By the 23rd March 2020, the UK had fallen silent. Music venues, nightclubs and pubs closed their doors for an indefinite period of time, leaving performers, crew, promoters and owners anxiously pondering their futures.
The Covid-19 pandemic that led to a nationwide lockdown has spelled potential catastrophe for the live industry at every level, from small venues (50% of which may face permanent closure) to the festival giants (Glastonbury could face bankruptcy if its postponed 2021 event fails to go ahead).
Musicians have lost their audience, and of course with it, their revenue. Other professionals in the live music sector wondered when they would ever return to work as touring schedules, both here and overseas, were scrubbed out. Within just a few weeks of lockdown, the Musicians’ Union reported that a total of £21 million of work had been lost.
It is now the end of August, and although the future remains uncertain, there have been visible chinks of light amongst the gloom. For many, it has been a case of ‘adapt or die’, leading to a wave of innovation that could shape the way live music is consumed in the future.
Live streaming has led the way in reconnecting performers with their audiences. Ticketed events on platforms such as StageIt have enabled fans to watch their favourite acts from the comfort of their living rooms. Moreover, novel artist-audience interactions have also come into play, introducing online tipping with virtual currencies and real-time chatting with artists between songs.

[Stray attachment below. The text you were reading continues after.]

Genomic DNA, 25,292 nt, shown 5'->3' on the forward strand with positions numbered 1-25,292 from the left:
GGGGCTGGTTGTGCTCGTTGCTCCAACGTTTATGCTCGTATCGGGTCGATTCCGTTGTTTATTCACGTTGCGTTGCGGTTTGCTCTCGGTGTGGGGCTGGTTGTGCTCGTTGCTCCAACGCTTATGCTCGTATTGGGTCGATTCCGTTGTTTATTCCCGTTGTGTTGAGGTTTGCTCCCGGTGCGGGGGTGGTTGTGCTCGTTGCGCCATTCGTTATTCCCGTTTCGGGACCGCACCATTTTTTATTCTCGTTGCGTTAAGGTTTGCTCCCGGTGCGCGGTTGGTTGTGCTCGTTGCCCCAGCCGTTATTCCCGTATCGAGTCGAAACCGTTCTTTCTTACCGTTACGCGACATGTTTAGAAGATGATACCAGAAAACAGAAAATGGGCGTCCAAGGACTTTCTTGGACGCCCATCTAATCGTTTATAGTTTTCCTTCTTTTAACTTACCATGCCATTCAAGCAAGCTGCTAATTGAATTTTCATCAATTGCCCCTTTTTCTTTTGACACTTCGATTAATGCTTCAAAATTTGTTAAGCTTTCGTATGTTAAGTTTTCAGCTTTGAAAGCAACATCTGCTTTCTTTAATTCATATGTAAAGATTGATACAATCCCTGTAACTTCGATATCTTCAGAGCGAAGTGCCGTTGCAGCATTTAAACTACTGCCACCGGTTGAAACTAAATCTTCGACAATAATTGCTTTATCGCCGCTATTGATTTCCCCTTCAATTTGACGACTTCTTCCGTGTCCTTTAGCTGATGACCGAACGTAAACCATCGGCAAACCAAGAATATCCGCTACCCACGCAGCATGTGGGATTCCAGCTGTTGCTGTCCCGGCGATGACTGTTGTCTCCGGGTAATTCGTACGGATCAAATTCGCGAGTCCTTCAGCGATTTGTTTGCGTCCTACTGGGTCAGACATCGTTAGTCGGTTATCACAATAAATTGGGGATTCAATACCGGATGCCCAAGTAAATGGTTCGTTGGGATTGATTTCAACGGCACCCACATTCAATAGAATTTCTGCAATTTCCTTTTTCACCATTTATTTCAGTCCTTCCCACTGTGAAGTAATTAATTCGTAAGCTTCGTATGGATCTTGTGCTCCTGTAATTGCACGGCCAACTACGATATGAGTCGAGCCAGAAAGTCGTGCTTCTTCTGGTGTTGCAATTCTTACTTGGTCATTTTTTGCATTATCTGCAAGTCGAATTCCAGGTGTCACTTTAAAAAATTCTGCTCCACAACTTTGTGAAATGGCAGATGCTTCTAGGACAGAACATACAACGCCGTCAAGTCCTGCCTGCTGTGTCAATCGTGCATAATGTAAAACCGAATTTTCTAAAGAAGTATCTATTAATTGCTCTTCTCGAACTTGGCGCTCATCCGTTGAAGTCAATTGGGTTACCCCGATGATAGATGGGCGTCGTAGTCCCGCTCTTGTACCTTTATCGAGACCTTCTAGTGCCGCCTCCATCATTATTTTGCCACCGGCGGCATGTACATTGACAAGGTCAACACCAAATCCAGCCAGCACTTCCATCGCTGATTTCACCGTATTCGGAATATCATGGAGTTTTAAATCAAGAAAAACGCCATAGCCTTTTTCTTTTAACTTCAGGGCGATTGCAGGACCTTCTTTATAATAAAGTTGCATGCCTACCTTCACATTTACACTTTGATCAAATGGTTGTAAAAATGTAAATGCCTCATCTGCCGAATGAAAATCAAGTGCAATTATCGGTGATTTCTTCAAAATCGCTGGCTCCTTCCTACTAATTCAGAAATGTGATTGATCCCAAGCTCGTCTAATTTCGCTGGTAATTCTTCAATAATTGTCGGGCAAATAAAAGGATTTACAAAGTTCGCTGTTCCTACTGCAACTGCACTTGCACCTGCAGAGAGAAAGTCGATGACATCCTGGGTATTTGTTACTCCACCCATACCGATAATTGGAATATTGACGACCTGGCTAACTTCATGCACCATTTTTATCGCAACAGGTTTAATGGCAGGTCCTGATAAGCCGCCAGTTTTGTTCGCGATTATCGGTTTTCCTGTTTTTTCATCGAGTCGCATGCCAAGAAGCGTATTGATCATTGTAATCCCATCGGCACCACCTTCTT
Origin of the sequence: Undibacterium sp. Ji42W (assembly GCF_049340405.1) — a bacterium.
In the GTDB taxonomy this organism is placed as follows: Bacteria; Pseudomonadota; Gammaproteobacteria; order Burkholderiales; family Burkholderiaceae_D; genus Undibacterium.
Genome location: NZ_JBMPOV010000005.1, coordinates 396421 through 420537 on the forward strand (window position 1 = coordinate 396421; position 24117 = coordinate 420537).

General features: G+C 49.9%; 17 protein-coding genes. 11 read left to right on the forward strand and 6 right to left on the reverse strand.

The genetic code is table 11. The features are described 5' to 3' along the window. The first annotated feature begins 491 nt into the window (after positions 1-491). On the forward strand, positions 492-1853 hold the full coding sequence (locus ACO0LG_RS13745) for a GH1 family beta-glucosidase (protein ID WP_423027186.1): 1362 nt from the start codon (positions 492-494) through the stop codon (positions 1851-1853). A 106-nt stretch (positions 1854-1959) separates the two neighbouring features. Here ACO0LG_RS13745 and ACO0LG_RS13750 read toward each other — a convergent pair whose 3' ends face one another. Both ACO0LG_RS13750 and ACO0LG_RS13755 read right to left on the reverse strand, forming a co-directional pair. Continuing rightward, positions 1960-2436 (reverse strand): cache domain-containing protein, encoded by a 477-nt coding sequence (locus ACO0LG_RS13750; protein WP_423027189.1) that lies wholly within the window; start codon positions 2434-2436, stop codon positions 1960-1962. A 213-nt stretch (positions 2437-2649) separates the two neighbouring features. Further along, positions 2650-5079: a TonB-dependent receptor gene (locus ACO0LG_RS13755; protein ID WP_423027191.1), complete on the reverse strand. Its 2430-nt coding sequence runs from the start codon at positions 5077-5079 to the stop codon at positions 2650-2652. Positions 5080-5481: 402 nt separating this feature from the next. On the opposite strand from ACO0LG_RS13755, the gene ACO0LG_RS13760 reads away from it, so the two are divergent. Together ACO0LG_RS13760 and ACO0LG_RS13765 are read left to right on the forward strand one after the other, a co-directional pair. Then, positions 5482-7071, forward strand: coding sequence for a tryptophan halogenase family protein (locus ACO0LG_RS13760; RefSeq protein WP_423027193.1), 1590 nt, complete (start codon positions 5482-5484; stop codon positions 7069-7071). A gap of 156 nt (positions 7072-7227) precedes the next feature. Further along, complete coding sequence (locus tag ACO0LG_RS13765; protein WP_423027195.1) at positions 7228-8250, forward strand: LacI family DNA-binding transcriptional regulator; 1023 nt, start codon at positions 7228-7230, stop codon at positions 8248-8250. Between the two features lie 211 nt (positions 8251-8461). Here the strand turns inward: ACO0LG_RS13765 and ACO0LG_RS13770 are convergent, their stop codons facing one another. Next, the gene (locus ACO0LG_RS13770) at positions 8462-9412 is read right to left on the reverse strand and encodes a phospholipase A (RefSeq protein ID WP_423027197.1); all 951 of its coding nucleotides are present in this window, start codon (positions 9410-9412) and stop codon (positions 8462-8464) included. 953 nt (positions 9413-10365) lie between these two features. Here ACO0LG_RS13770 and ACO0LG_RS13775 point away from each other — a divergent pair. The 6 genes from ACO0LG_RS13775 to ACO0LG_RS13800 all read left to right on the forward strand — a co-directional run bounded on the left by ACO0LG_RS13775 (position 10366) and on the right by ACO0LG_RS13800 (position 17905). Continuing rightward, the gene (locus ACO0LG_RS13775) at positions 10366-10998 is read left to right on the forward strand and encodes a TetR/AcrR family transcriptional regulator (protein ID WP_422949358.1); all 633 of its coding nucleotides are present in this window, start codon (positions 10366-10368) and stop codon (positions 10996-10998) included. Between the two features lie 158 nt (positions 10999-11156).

Upping the ante with interactive ‘live’ experiences, the team behind Shangri-La – Glastonbury Festival’s ultimate after-party – staged virtual-reality festival Lost Horizon in July. Viewers could enjoy the likes of Fatboy Slim, Carl Cox and Jamie Jones from various camera angles of their choice, and switch between stages with a single gesture.
Is this the future of live music? Are punters set to spend the rest of their gig-going lives moshing within the four walls of their homes to acts smashing out their sets to empty venues? Perhaps. But as restrictions begin to relax, there are some signs of a return to the direct and visceral live shows we know and love, albeit with some significant modifications.
A number of drive-in events have been popping up across the UK, and even larger festivals are thinking sideways. Gisburne Park Popup held a socially distanced event in July, with clusters of seats kept apart by painted hexagonal borders. Earlier this month, the Virgin Money Unity Arena in Newcastle hosted two sold-out Shows headlined by Sam Fender in its 2500 capacity setup. The audience is to be separated into small groups on 500 platforms surrounded by rails. While these events would never quite recapture the intimacy and energy of a packed throng, it’s a step in the right direction, and one that we may all need to get used to.
In the meantime though, bands and their followers are likely to see many more remote performances – some live streamed, some pre-recorded – before they get to enjoy an up-close and sweaty singalong with ten thousand others any time soon.
But whatever various forms it may take in the coming years, the show must go on.